Sawing Your Trees Into Lumber, Part 3

Reader Contribution by David Boyt
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My last blog was about how to work with the wood that comes
off the mill.  Now I’m going to back up
and talk about working with the sawyer. 
Like the logs they cut, sawyers are all different.  Even the same one can be different on
different days, depending on things like arthritis flaring up in that leg he
broke when he wasn’t quick enough to get out from under a log that dropped unexpectedly,
or whether he stayed up all night putting a clutch in his truck.

First of all, make sure you have agreed on the terms of
payment.  In my early days of cutting, a
customer waited until I was finished, then informed me he didn’t have any
money, but I could take “some” of the boards for payment.  You generally have three options for payment:
by the hour, by the board foot, or on shares.

Most sawyers charge by the board foot.  Just measure the pile of boards when the job
is done and settle up.   It is pretty
easy to estimate the number of board feet in a log ahead of time.  Measure the diameter at the small end, just
inside the bark and use the International 1/4″ log scale.  If you’d rather print out a table of log
volumes, here’s a good one.  If your
sawyer runs a band saw mill, add 10% to the amount of lumber you can
expect.  Disclaimer: this is for
estimating only.  This does not account
for crooked logs or decay.  You may get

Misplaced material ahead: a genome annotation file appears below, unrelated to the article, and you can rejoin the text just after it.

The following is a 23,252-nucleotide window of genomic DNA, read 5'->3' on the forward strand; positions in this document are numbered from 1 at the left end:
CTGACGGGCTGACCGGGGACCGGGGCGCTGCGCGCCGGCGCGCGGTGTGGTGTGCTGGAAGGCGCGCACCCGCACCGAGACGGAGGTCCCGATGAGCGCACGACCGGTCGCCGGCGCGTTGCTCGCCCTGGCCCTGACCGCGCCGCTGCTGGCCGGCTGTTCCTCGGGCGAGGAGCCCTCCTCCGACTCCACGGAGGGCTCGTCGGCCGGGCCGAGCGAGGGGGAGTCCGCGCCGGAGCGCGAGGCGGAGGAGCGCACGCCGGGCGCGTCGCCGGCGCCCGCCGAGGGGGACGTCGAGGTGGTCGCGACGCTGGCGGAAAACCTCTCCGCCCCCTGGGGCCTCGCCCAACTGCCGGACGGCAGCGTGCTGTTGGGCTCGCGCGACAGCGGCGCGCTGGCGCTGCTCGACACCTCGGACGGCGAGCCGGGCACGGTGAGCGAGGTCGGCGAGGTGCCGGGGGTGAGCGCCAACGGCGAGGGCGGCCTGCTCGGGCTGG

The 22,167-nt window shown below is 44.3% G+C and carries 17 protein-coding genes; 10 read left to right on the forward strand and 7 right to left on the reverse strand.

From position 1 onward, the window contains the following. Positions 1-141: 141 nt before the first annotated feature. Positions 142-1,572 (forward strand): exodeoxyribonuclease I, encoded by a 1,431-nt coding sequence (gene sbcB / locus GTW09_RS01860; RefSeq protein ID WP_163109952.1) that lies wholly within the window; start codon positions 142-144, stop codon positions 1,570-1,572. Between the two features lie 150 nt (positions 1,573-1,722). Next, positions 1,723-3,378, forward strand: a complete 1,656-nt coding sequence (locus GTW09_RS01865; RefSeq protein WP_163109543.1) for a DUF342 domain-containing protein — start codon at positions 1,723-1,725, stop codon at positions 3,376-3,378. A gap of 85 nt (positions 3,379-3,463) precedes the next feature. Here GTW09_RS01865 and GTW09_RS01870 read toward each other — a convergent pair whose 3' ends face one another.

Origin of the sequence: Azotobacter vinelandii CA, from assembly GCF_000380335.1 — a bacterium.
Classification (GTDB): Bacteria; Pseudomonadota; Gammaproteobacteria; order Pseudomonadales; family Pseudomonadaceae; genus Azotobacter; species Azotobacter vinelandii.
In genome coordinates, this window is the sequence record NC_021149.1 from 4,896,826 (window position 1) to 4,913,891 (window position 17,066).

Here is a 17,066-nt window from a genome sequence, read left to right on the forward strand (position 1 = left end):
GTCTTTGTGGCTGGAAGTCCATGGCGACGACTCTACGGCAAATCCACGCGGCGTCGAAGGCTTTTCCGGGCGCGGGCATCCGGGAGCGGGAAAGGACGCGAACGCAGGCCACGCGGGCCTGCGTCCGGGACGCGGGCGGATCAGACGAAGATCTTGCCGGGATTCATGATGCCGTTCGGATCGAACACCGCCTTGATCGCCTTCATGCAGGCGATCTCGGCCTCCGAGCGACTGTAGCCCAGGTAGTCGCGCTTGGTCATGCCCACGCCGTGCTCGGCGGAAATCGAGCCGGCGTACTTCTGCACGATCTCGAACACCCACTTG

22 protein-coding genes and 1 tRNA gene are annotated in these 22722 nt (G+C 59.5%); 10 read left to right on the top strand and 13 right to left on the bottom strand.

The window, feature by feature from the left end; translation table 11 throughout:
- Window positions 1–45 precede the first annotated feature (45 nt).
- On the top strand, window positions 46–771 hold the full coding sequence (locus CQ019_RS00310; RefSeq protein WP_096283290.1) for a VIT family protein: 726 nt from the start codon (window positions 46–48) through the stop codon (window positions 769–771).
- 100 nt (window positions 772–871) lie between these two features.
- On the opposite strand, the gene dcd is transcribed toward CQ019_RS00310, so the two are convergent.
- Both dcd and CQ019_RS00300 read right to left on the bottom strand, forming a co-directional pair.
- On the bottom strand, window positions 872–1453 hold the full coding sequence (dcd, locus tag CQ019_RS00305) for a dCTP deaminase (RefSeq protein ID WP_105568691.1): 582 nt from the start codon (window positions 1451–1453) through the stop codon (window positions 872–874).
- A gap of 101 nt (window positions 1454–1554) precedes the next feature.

more or less, depending on your logs and the skill of the sawyer.  On the down side, a sawyer may refuse to cut
small or crooked logs, because they take too much time for the amount of lumber
you’ll get (and pay for).

I prefer to charge by the hour, because this more accurately
reflects my costs.  I try to cut the best
logs first, and keep track of the time and yield from each log to give the
customer an idea of how much per board foot he or she is paying me.  One customer had some walnut to be cut up for
plaques.  The pieces weren’t much more
than firewood length, and I spent more time clamping them down than I did
cutting them.  Because of the extra
set-up time, it cost him $1.40 per board foot (more than three times the
average cutting price), but he was delighted with the results.  That’s the key thing.  If the customer and I are both smiling at the
end of a job (almost always the case), it has been a good day.

Sometimes, I cut on shares, if the customer has a species of
wood that I either want to use myself or can easily sell.  Walnut, cedar, and cherry come to mind, but
I’d consider less common species, such as hedge or persimmon, just to have some
to play with.  Generally, it is 50-50
shares, but can vary.  The important
thing is to have payment terms settled ahead of time.  Most sawyers can look over a pile of logs and
give a pretty close estimate of the cost.

Then there are the miscellaneous costs.  The sawyer should talk them over with you or
have it in a contract.  Some have a
minimum charge.  I charge an hour for
setting up the mill, plus a hauling fee based on the distance the mill is from
my home.  This encourages the customer to
bring the logs to me (which I prefer).  It
also lets the customer decide whether a job is too small to be worthwhile,